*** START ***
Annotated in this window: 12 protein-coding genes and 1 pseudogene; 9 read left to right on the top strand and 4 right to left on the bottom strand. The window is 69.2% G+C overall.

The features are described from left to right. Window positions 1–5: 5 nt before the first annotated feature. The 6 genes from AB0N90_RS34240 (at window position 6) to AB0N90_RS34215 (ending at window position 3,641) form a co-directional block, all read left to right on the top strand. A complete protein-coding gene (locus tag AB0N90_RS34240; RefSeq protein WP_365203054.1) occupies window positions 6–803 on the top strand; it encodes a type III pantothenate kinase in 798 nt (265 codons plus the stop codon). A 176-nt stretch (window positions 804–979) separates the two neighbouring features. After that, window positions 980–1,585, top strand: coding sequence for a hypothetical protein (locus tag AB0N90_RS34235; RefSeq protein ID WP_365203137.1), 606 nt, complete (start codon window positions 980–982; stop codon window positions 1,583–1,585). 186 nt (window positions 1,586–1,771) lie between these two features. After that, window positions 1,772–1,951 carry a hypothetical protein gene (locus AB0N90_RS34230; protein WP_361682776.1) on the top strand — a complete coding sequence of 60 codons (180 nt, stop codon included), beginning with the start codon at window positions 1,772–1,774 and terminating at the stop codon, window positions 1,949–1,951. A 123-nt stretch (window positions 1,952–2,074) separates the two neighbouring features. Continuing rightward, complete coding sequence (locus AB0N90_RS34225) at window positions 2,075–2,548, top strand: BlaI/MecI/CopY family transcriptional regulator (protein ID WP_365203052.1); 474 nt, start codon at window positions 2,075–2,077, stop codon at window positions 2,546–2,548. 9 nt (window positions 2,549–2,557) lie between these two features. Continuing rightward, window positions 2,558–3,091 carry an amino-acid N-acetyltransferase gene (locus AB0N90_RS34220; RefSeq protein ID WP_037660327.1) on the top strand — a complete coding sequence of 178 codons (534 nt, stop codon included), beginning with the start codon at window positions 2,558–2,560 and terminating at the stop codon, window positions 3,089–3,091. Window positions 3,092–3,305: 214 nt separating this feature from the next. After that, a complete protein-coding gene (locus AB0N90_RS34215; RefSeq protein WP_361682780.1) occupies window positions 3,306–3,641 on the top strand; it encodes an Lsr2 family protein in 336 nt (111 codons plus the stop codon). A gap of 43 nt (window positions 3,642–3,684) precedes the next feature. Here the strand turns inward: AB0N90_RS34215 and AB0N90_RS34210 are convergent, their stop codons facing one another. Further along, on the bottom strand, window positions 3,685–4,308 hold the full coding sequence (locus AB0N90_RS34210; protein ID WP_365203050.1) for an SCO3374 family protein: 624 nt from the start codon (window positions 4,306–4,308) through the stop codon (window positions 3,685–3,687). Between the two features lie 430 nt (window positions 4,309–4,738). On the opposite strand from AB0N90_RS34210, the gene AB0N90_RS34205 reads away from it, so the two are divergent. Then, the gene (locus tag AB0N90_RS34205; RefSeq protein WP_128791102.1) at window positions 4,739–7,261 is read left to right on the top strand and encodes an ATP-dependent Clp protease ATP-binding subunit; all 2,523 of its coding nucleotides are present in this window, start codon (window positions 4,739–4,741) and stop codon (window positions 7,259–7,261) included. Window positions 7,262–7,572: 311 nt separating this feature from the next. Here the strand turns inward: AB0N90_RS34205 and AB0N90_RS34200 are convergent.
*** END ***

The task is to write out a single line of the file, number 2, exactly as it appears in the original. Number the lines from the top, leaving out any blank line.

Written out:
The features are described from left to right. Window positions 1–5: 5 nt before the first annotated feature. The 6 genes from AB0N90_RS34240 (at window position 6) to AB0N90_RS34215 (ending at window position 3,641) form a co-directional block, all read left to right on the top strand. A complete protein-coding gene (locus tag AB0N90_RS34240; RefSeq protein WP_365203054.1) occupies window positions 6–803 on the top strand; it encodes a type III pantothenate kinase in 798 nt (265 codons plus the stop codon). A 176-nt stretch (window positions 804–979) separates the two neighbouring features. After that, window positions 980–1,585, top strand: coding sequence for a hypothetical protein (locus tag AB0N90_RS34235; RefSeq protein ID WP_365203137.1), 606 nt, complete (start codon window positions 980–982; stop codon window positions 1,583–1,585). 186 nt (window positions 1,586–1,771) lie between these two features. After that, window positions 1,772–1,951 carry a hypothetical protein gene (locus AB0N90_RS34230; protein WP_361682776.1) on the top strand — a complete coding sequence of 60 codons (180 nt, stop codon included), beginning with the start codon at window positions 1,772–1,774 and terminating at the stop codon, window positions 1,949–1,951. A 123-nt stretch (window positions 1,952–2,074) separates the two neighbouring features. Continuing rightward, complete coding sequence (locus AB0N90_RS34225) at window positions 2,075–2,548, top strand: BlaI/MecI/CopY family transcriptional regulator (protein ID WP_365203052.1); 474 nt, start codon at window positions 2,075–2,077, stop codon at window positions 2,546–2,548. 9 nt (window positions 2,549–2,557) lie between these two features. Continuing rightward, window positions 2,558–3,091 carry an amino-acid N-acetyltransferase gene (locus AB0N90_RS34220; RefSeq protein ID WP_037660327.1) on the top strand — a complete coding sequence of 178 codons (534 nt, stop codon included), beginning with the start codon at window positions 2,558–2,560 and terminating at the stop codon, window positions 3,089–3,091. Window positions 3,092–3,305: 214 nt separating this feature from the next. After that, a complete protein-coding gene (locus AB0N90_RS34215; RefSeq protein WP_361682780.1) occupies window positions 3,306–3,641 on the top strand; it encodes an Lsr2 family protein in 336 nt (111 codons plus the stop codon). A gap of 43 nt (window positions 3,642–3,684) precedes the next feature. Here the strand turns inward: AB0N90_RS34215 and AB0N90_RS34210 are convergent, their stop codons facing one another. Further along, on the bottom strand, window positions 3,685–4,308 hold the full coding sequence (locus AB0N90_RS34210; protein ID WP_365203050.1) for an SCO3374 family protein: 624 nt from the start codon (window positions 4,306–4,308) through the stop codon (window positions 3,685–3,687). Between the two features lie 430 nt (window positions 4,309–4,738). On the opposite strand from AB0N90_RS34210, the gene AB0N90_RS34205 reads away from it, so the two are divergent. Then, the gene (locus tag AB0N90_RS34205; RefSeq protein WP_128791102.1) at window positions 4,739–7,261 is read left to right on the top strand and encodes an ATP-dependent Clp protease ATP-binding subunit; all 2,523 of its coding nucleotides are present in this window, start codon (window positions 4,739–4,741) and stop codon (window positions 7,259–7,261) included. Window positions 7,262–7,572: 311 nt separating this feature from the next. Here the strand turns inward: AB0N90_RS34205 and AB0N90_RS34200 are convergent.